Learning Theory of attachment
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An attachment is a close emotional bond with another person, a close fondness or love for that person and a desire to spend time with that person. One prominent theory of attachment in the study of human attachment is the learning theory, put forward by behavioural psychologists such as Ivan Pavlov. Learning theory and the psychodynamic approach are called the 'cupboard love' theories of attachment in psychology. The basic principle of the learning theory is that all behaviour is learned as a result of either classical or operant conditioning. Classical conditioning, developed by Ivan Pavlov, suggests that there is always an innate reflex to an external stimulus.
Also, the stimulus of food produces a pleasurable response of the infant, because its needs are satisfied. This eventually generalises into a feeling of security whenever the caregiver is present thus an attachment bond is formed. The key difference between classical conditioning and operant conditioning is that in the latter, the participant provides the stimulus, which is later followed by a consequence. The participant eventually associates their behaviour with the consequence, therefore if the consequence is rewarding, their behaviour is reinforced - positive or negative. Dollard and Miller (1959) suggest that all humans have primary motives to satisfy their drives for hunger and thirst. The means by which this is achieved (e.g.
One cylinder was wrapped with towelling and the other with a teat for milk. Harlow reported that the infant monkeys spent their time clinging to the cloth 'surrogate' mother. This concluded that monkeys have an innate need for comfort but only food and no comfort and only comfort and no food would not be sufficient for healthy development. Schaffer and Emerson's (1964) study also casts doubt on 'cupboard love' theories of attachment as they found that infants became attached to people who do not provide essential care. The learning theory may also be doubted as Pavlov's evidence was based on an experiment with dogs - can this evidence be transferred to produce a reliable representation of human behaviour?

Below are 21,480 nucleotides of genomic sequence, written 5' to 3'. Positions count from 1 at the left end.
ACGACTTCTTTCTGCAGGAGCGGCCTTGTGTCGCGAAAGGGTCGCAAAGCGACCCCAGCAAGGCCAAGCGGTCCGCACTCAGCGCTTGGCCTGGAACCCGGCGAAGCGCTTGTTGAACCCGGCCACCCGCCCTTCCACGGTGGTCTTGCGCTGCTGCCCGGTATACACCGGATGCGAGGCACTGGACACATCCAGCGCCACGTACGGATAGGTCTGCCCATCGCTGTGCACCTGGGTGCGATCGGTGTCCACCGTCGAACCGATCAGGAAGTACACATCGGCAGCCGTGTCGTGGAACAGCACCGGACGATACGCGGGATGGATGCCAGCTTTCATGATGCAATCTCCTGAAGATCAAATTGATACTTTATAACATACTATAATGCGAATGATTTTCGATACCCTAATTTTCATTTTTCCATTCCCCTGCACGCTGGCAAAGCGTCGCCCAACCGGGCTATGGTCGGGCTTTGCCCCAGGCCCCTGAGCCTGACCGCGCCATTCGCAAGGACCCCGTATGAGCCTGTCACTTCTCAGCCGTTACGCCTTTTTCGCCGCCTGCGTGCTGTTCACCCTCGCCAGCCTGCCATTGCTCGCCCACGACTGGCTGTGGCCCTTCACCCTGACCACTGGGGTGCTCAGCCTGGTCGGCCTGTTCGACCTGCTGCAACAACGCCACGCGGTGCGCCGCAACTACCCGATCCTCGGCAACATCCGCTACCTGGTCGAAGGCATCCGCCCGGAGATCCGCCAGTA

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Response to the question
This question asks candidates about behaviourism (or, the Behaviourist Perspective). There is a clear understanding of the two main features of behavioural manipulation (Operant and Classical Conditioning) and there is evidence that the candidate is aware of how each one ...Read full review
Response to the question
This question asks candidates about behaviourism (or, the Behaviourist Perspective). There is a clear understanding of the two main features of behavioural manipulation (Operant and Classical Conditioning) and there is evidence that the candidate is aware of how each one is structured; who initiated them; and each method comes with evidence that shows the examiner this candidate possesses both theoretical knowledge and also the skills needed to provide practical evidence to back up the points that are made.
Level of analysis
The Level of Analysis is very good. There are a number of psychological studies into the effects of both Operant and Classical Conditioning referenced in this answer, with a detailed outline of each one and then a passage into how said studies relate to proving or refuting the theory of behaviourism. A vast range of specialist terminology is used in order to script their answer - this is an excellent use of psychological phrases and terms that show the examiner the candidate has the ability to write with confidence and shows an elaborate knowledge of this area of Psychology.
The example the candidate gives are wholly appropriate, showing they have knowledge of the syllabus and of Psychology's (namely behaviourism's) principles and practical explanation for it's theories. However, to achieve top marks this candidate would have done well to reference Watson & Raynor's study of the Classical Conditioning of a Phobia ("Little Albert", who became conditioned to fear white rats) as it is one of the most famous examples of conditioning a phobia. Nevertheless, there explanation of Pavlov's dogs is a very well-expressed argument for the uses of behaviourism, sourcing information from the study and how it relates the to principles of behaviourism.
Quality of writing
The Quality of Written Communication is fine. A few minor irks are dotted about, such as an ambiguous comment about Harlow's study into 'surrogate' monkeys and the children: "This concluded that monkeys have an innate need for comfort but only food and no comfort and only comfort and no food would not be sufficient for healthy development". The meaning of this sentence is buried slightly because of a lack of commas. To reach the top band of marks, candidates must make all their responses very clear with a high quality of writing.
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Reviewed by sydneyhopcroft 26/02/2012Read less
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